July 3, 2009

Why does Yorkshire keep garnering all the least covetable of motor claims related statistical distinctions these days? First it was all that stuff about crash for cash in Bradford, now it seems Bankstone News shares its home country with some of Britain’s most dangerous A-roads and motorways.

Dr Joanne Hill, director of charity the Road Safety Foundation reckons “the UK’s highest-risk roads are single-carriageways, and eight out of 10 of the persistently higher risk roads are in the North of England,” with Sheffield, Yorkshire and Humberside all singled out for censure. Nearly 60% of Britain’s A-roads, and 25% of motorways are unsafe, the RSF claims.

The very worst section of A-road in the country, however, is in Cheshire. A 12km stretch of road between Macclesfield and Buxton, can now claim to be Britain’s most dangerous road following an impressive 42% increase in fatal and serious collisions over the past year. Of the 27 fatal and serious accidents on this stretch of road, 18 involved motorcyclists.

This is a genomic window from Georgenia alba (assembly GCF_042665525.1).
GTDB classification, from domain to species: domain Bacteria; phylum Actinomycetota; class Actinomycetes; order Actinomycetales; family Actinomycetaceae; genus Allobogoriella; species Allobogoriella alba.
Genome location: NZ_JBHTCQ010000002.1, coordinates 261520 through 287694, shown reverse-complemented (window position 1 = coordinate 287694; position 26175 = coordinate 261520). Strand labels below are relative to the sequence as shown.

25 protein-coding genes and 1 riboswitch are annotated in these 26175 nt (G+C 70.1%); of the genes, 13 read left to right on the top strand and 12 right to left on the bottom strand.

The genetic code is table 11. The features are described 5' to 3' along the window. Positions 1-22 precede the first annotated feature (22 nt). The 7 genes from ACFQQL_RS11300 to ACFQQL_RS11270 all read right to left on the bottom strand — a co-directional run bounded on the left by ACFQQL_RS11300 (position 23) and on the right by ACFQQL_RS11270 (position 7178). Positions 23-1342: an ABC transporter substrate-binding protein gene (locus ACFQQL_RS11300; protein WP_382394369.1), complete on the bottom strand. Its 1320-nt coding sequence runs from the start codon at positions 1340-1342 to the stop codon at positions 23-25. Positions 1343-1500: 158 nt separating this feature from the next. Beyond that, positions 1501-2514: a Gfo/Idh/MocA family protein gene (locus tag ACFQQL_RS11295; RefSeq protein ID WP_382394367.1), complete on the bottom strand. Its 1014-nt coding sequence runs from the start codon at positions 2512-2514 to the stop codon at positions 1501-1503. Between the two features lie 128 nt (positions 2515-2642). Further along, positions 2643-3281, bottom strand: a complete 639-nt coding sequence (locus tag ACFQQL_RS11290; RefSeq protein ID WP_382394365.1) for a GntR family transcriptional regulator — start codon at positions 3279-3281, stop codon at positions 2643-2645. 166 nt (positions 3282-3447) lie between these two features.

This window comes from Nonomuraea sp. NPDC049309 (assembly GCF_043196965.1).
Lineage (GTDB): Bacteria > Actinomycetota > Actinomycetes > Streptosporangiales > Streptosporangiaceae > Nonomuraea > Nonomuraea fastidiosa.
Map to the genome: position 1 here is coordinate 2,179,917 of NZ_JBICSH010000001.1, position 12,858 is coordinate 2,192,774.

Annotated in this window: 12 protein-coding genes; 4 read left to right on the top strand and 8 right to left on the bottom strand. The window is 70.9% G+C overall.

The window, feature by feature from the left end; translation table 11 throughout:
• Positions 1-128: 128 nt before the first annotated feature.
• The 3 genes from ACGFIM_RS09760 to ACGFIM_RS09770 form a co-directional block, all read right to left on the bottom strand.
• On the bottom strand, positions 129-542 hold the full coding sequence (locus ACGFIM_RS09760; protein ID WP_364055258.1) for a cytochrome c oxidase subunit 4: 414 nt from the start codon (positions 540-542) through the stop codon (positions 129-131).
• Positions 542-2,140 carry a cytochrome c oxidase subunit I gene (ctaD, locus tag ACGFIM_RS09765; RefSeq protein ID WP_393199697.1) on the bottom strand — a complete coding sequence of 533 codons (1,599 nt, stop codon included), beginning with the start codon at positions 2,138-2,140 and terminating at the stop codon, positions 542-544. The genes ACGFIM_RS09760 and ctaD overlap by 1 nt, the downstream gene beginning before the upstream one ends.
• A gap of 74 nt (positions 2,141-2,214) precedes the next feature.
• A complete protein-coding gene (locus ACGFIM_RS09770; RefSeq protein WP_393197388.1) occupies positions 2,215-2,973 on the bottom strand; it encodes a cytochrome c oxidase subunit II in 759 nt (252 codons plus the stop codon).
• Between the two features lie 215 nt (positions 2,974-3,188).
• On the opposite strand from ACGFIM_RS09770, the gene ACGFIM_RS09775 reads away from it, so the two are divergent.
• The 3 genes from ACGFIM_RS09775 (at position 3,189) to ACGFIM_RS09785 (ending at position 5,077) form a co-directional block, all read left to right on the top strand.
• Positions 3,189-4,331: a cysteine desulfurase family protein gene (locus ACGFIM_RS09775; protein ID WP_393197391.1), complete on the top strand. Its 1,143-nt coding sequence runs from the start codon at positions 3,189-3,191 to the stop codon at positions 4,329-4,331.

If you take motorcycles out of the equation, Britain’s most dangerous stretch of tarmac – just up the road from Bankstone News – though not in Yorkshire – is the 6.5km stretch of the A675 between Higher Walton and the M65 (J3).

Having mapped 45,000km of the country;s motorways and A-roads, the RSF has found that more than half the UK’s road deaths are concentrated on 10% of roads – with poor road design the principle culprit.

“Motorways and primary A-roads are the ones drivers use to travel longer journeys, such as for holidays or for long-distance haulage,” comments Dr Hill, “but it is the busy non-primary routes – the ones that take volumes of traffic at all hours – between towns and villages across Britain that represent the highest risk, accounting for 62% of road deaths.”



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